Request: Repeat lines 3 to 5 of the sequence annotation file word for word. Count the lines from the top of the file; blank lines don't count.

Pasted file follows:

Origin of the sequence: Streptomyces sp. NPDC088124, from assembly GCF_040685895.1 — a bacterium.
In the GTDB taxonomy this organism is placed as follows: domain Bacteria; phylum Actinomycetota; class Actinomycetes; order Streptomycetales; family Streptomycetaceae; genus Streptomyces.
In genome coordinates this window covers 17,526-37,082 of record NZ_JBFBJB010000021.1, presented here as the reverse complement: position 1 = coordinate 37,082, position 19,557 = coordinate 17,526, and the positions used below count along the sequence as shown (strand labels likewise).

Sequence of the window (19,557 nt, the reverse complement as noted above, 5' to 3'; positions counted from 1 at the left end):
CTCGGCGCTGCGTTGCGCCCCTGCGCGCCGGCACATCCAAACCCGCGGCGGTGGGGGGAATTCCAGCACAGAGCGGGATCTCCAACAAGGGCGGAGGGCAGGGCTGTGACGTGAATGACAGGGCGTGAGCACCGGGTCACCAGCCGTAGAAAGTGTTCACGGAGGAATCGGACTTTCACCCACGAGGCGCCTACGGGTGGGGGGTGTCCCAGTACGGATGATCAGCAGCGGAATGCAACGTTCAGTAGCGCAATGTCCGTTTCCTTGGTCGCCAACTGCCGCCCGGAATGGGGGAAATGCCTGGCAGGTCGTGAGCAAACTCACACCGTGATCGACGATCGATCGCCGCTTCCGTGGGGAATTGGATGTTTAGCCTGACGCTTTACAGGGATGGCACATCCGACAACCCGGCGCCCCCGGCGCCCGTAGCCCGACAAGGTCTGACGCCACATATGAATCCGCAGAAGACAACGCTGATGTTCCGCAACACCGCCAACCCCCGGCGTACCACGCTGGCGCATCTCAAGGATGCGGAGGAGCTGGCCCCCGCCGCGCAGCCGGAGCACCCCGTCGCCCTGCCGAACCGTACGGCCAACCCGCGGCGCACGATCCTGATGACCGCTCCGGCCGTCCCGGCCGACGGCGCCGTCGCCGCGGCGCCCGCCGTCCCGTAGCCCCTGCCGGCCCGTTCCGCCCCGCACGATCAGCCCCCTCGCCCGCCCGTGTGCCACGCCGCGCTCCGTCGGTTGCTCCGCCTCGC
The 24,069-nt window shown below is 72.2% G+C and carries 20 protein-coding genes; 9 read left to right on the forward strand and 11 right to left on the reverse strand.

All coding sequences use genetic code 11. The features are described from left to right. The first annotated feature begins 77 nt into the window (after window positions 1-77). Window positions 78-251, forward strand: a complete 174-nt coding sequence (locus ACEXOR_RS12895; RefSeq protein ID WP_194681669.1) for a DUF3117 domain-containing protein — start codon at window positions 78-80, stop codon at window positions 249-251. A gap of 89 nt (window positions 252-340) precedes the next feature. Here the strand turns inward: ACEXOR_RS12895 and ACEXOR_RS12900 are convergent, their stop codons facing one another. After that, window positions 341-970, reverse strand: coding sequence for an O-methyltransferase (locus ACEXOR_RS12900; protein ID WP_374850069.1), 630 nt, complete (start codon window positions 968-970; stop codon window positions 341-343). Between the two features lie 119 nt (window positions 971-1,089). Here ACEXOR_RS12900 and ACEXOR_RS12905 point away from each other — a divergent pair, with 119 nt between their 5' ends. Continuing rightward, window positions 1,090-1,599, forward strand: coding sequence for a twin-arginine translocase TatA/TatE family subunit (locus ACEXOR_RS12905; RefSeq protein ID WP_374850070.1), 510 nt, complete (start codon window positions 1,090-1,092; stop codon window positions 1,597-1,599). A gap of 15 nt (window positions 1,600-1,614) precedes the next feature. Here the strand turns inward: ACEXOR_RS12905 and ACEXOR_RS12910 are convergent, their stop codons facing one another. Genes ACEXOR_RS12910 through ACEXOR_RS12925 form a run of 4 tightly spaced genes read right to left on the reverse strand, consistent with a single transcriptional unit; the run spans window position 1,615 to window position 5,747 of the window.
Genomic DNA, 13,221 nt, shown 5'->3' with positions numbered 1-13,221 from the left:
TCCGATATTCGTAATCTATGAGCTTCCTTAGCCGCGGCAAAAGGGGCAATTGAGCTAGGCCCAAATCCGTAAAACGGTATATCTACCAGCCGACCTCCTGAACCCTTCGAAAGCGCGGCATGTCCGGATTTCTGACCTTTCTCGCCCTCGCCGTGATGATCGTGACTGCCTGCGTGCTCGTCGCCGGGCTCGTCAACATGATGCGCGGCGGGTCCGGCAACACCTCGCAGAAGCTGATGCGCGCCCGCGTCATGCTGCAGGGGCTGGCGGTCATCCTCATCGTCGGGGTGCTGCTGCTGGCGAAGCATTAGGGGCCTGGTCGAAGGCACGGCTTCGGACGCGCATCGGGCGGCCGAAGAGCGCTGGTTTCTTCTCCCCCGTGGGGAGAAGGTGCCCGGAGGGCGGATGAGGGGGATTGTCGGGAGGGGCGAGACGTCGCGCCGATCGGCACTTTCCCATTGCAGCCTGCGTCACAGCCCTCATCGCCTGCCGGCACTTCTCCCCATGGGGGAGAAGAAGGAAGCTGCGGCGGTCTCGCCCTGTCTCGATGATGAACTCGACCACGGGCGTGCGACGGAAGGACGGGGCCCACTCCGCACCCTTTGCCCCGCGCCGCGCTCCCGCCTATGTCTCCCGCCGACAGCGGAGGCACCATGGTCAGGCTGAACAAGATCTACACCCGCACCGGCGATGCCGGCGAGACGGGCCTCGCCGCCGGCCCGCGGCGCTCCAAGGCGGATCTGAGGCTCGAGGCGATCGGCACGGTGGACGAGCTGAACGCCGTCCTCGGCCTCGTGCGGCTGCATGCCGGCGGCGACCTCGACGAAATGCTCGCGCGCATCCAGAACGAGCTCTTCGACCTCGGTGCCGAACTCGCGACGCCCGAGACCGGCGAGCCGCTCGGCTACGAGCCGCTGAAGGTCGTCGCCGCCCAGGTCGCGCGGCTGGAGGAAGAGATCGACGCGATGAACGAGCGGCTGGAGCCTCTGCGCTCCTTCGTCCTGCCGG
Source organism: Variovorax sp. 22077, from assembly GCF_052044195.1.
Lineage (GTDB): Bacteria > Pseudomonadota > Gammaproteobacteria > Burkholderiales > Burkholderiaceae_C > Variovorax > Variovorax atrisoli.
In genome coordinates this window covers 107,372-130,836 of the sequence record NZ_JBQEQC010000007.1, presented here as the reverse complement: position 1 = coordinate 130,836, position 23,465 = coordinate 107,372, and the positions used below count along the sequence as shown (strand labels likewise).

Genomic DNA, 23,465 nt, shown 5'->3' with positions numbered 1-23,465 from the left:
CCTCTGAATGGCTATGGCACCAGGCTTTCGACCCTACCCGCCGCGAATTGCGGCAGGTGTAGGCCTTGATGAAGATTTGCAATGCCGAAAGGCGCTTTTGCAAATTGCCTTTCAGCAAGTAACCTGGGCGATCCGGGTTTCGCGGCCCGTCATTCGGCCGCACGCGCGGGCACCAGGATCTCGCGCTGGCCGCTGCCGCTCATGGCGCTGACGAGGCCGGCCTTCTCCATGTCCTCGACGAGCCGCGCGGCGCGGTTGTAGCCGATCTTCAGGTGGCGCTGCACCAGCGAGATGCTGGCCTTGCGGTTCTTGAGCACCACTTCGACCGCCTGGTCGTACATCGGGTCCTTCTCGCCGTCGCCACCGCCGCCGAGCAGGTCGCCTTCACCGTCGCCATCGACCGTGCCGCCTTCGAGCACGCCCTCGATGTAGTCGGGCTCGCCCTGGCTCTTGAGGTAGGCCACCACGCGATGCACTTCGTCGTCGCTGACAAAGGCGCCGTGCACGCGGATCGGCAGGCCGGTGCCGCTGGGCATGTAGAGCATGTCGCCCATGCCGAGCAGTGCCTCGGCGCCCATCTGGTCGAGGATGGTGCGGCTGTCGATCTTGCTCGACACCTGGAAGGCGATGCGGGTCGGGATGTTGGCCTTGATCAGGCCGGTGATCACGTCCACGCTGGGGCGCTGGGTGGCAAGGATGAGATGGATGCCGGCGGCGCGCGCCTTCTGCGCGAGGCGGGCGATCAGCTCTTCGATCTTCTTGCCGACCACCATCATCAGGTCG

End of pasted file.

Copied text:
In genome coordinates this window covers 17,526-37,082 of record NZ_JBFBJB010000021.1, presented here as the reverse complement: position 1 = coordinate 37,082, position 19,557 = coordinate 17,526, and the positions used below count along the sequence as shown (strand labels likewise).

Sequence of the window (19,557 nt, the reverse complement as noted above, 5' to 3'; positions counted from 1 at the left end):
CTCGGCGCTGCGTTGCGCCCCTGCGCGCCGGCACATCCAAACCCGCGGCGGTGGGGGGAATTCCAGCACAGAGCGGGATCTCCAACAAGGGCGGAGGGCAGGGCTGTGACGTGAATGACAGGGCGTGAGCACCGGGTCACCAGCCGTAGAAAGTGTTCACGGAGGAATCGGACTTTCACCCACGAGGCGCCTACGGGTGGGGGGTGTCCCAGTACGGATGATCAGCAGCGGAATGCAACGTTCAGTAGCGCAATGTCCGTTTCCTTGGTCGCCAACTGCCGCCCGGAATGGGGGAAATGCCTGGCAGGTCGTGAGCAAACTCACACCGTGATCGACGATCGATCGCCGCTTCCGTGGGGAATTGGATGTTTAGCCTGACGCTTTACAGGGATGGCACATCCGACAACCCGGCGCCCCCGGCGCCCGTAGCCCGACAAGGTCTGACGCCACATATGAATCCGCAGAAGACAACGCTGATGTTCCGCAACACCGCCAACCCCCGGCGTACCACGCTGGCGCATCTCAAGGATGCGGAGGAGCTGGCCCCCGCCGCGCAGCCGGAGCACCCCGTCGCCCTGCCGAACCGTACGGCCAACCCGCGGCGCACGATCCTGATGACCGCTCCGGCCGTCCCGGCCGACGGCGCCGTCGCCGCGGCGCCCGCCGTCCCGTAGCCCCTGCCGGCCCGTTCCGCCCCGCACGATCAGCCCCCTCGCCCGCCCGTGTGCCACGCCGCGCTCCGTCGGTTGCTCCGCCTCGC